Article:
Robert and Ethel’s relationship became more serious after she graduated in June 1949. They got engaged in February 1950 and married on June 17, 1950. They moved to Charlottesville, Virginia, as newlyweds, where they stayed until Bobby finished his final year at the University of Virginia Law School. Following that, the family relocated to Washington, D.C., where Robert began working for the Department of Justice. Kathleen, their first child, was born shortly after on July 4, 1951. The following year, Joseph II arrived, followed by their third child, Robert, in 1954.
While Ethel was adjusting to motherhood, her husband was running his brother John’s successful Senate campaign in 1952. Under Senator Joseph McCarthy, he was appointed as an assistant counsel to the United States Senate Permanent Subcommittee on Investigations in 1953. Despite resigning later that year, Kennedy returned to the committee in 1954, eventually serving as chief counsel and chairman. In 1957, he was appointed chief counsel to the Senate Select Committee on Improper Activities in Labor or Management.
Public Life and Politics
While her husband rose through the political ranks in Washington, Ethel faced personal tragedy when both of her parents were killed in a private plane crash in 1955. But Ethel, known for her bubbly and vivacious personality, hid her grief. Instead, she devoted herself to raising her growing family and assisting her husband and in-laws with their political campaigns.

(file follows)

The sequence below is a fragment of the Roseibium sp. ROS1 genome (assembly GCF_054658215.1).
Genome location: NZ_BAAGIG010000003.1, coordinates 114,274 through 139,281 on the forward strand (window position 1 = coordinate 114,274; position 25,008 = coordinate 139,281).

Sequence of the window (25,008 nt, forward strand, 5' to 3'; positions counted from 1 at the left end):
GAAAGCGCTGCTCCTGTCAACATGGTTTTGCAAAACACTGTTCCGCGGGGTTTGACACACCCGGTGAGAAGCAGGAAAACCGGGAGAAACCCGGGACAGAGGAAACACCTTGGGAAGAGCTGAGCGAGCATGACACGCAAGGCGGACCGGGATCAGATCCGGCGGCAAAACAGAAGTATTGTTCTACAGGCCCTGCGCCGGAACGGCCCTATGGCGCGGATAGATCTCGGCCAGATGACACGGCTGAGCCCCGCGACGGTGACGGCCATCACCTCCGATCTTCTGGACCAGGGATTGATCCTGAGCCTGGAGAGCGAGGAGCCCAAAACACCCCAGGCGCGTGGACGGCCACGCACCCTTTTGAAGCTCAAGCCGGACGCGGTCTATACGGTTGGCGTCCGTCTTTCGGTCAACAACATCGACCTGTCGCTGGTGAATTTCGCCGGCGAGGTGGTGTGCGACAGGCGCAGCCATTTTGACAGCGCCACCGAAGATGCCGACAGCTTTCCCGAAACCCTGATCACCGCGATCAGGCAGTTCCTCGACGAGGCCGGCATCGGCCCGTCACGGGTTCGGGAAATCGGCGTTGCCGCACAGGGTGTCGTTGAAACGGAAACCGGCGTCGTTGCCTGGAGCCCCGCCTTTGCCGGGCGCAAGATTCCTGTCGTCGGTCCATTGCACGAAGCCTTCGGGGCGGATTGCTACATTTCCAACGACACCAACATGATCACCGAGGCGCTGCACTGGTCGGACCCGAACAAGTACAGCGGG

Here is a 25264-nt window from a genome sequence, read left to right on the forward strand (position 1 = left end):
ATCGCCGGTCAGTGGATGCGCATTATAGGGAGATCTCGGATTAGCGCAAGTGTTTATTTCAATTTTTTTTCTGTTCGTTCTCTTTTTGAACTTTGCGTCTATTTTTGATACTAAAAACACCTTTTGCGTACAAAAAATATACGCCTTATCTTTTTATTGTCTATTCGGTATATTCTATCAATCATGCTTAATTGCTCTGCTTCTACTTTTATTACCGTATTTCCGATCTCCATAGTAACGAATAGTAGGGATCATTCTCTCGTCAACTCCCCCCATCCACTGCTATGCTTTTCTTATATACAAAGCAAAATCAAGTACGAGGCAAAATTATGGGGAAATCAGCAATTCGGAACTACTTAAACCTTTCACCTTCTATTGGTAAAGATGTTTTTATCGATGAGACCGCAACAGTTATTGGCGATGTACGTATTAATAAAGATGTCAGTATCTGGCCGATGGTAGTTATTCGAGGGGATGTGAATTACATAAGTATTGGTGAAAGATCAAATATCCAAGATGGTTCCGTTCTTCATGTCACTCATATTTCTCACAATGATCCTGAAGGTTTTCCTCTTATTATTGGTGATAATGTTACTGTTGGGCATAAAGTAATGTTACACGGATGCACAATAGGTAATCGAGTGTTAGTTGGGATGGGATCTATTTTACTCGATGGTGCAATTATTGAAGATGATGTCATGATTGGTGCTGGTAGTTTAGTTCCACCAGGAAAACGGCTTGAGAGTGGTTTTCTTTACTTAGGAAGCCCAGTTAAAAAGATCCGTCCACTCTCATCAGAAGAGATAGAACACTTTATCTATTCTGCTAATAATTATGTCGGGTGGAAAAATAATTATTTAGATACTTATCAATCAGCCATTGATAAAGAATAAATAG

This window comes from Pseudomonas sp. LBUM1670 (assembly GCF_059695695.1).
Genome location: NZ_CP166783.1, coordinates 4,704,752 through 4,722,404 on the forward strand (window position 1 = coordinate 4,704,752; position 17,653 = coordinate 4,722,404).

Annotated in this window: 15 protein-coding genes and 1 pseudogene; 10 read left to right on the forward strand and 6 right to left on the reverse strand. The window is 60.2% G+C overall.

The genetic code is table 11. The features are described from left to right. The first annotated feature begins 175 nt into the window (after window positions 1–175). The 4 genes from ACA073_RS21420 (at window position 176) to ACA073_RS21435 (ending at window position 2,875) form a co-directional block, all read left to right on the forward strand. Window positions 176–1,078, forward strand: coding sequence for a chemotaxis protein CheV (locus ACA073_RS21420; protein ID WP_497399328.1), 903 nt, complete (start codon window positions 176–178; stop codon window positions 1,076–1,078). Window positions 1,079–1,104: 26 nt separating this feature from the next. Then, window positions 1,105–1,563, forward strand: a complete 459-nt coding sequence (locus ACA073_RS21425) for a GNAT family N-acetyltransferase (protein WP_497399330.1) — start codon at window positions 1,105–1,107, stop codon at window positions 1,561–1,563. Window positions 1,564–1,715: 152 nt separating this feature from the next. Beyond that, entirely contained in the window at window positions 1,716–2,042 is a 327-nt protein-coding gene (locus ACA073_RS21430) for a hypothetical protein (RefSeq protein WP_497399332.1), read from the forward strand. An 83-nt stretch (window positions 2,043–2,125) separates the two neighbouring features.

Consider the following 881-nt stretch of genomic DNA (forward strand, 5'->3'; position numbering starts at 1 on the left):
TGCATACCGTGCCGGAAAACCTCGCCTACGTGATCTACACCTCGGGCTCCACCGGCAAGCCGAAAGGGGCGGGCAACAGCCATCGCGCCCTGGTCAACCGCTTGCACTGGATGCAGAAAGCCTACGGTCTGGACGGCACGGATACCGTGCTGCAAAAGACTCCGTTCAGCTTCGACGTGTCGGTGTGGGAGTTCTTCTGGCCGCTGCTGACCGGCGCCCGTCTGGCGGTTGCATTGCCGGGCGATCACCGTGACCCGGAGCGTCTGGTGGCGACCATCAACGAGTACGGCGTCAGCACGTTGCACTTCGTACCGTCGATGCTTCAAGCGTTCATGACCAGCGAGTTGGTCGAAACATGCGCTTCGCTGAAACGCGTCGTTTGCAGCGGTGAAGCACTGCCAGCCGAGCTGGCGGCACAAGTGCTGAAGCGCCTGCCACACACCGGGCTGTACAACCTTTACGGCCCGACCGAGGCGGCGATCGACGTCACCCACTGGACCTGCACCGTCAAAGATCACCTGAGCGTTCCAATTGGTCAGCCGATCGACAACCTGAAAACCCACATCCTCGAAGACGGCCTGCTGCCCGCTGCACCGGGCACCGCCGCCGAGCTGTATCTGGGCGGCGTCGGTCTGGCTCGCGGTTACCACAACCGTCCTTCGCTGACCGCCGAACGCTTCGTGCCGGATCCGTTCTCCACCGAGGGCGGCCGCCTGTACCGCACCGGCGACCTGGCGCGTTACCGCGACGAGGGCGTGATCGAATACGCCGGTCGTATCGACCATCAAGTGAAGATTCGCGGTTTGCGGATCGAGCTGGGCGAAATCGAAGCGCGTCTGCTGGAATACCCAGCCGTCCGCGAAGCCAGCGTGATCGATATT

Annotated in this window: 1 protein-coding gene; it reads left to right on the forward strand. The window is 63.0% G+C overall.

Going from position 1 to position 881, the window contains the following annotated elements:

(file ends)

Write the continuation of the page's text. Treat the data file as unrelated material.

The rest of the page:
Following the Democratic National Convention in 1956, Robert and Ethel purchased Hickory Hill, a mansion in McLean, Virginia, from Robert’s brother John to accommodate their growing family. Under Ethel’s energetic eye, parties and gatherings at the 13-bedroom Hickory Hill manor were numerous, legendary, and boundless.
With a growing interest in family politics, Ethel was one of the Kennedys who campaigned for John as he ran for President of the United States. In 1960, John was elected president and named Robert Attorney General.
Following John’s assassination in 1963, Ethel supported her husband as he ran for and was elected to the United States Senate. Ethel was a likeable presence, and her personality endeared her to the general public. She was known for her no-nonsense, candid demeanor, and she was also skilled at dealing with the press. Despite rumored family feuds, she embraced her Kennedy identity, and her lighthearted humor was a good match for the more serious Robert.